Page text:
Unforgettable parades, daring trick riders and one man with a big dream: The Herald’s history of the Stampede starts here

Stampede founder Guy Weadick 1912

The history of the Calgary Stampede reflects much of what makes this part of the world special. Albertans aren’t afraid to dream big or do things differently. They try, try and try again at something, until they succeed. They aren’t afraid to fail. And a “can do” spirit permeates much of what they do. While Stampede founder Guy Weadick was a transplanted Albertan (like many of us are), he embodied this spirit. A 10-part special series looking at Weadick’s vision, Calgary and the 100-year anniversary of the Stampede begins today in the Calgary Herald. Click here to read it. You’ll find the ultimate history of the Stampede, along with unforgettable photos, a tribute to the best cowboys and cowgirls of the last 100 years, tons of trivia and great video. The photos posted here are just a few of my favourites. I especially love the one of the trick rider holding a bottle (of beer?) as he fearlessly stands on his saddle. Gotta love Calgary in 1912!...more

Be sure and watch the video!

Crowds watch the first Calgary Stampede parade

Pit Stop

Elko County commissioner opposes horse eco-sanctuary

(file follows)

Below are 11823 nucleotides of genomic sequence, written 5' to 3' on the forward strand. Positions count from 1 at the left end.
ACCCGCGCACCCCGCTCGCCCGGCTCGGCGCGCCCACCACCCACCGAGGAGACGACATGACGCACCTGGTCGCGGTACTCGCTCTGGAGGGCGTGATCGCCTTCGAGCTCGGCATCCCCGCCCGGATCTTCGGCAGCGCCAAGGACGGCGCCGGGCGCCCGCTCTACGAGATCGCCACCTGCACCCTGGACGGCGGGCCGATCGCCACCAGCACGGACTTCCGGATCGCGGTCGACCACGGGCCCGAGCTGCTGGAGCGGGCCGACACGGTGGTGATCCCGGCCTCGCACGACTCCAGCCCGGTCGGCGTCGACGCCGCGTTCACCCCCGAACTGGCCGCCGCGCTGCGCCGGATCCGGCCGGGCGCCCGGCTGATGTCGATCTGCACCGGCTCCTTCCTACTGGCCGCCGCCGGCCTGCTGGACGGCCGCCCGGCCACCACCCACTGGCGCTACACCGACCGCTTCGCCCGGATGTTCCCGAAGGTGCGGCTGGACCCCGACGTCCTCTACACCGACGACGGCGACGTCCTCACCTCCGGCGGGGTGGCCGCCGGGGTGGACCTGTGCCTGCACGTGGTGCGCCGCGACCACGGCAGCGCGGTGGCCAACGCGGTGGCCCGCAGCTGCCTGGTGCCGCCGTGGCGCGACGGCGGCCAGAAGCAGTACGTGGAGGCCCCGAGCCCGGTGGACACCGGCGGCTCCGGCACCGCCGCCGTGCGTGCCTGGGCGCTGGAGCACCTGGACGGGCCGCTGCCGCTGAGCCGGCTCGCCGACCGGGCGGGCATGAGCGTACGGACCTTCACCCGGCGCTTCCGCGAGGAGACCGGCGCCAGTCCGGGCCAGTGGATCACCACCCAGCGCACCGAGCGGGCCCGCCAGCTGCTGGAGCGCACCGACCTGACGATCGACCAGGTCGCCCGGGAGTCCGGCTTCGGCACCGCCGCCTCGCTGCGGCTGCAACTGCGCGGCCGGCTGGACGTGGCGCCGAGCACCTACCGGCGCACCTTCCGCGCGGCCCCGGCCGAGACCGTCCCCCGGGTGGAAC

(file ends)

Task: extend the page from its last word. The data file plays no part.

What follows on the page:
An Elko County commissioner and longtime critic of environmental restrictions on federal lands says a proposed eco-sanctuary for hundreds of wild horses in northeast Nevada will damage the range and could put some ranchers out of business. "Is that what we want to do, take viable cattle ranches important to the economy and switch it so now they're horse sanctuaries and the taxpayers support the horses there?" said DeMar Dahl, the commission's chairman of public lands. Madeleine Pickens, wife of oil tycoon T. Boone Pickens, and her nonprofit group Saving America's Mustangs want to establish the eco-sanctuary across nearly 100 square miles east of Elko and south of U.S. Interstate 80, from the Ruby Mountains to near the Utah line. Pickens bought two ranches last year that cover 14,000 acres south of Wells, but along with the titles come rights to a grazing allotment across another 530,000 acres of federal land that includes three existing Horse Management Areas designated by the Bureau of Land Management. BLM officials announced on Thursday they will begin a two-year study to analyze the potential environmental, social and economic effects of the plan. Dahl said backers of the project "have a big hurdle to cross" to prove that the concentration of as many as 900 horses won't cause harm to public rangeland in violation of U.S. environmental regulations. Ranchers manage cattle and the range by putting cattle in one area for a time and then moving them to another so the range can heal, but with horses, "they just stay there year-round," he told the Elko Daily Free Press. Pickens said the proposed eco-sanctuary won't affect cattle ranchers "one bit," and she hopes "we can all be friends."...more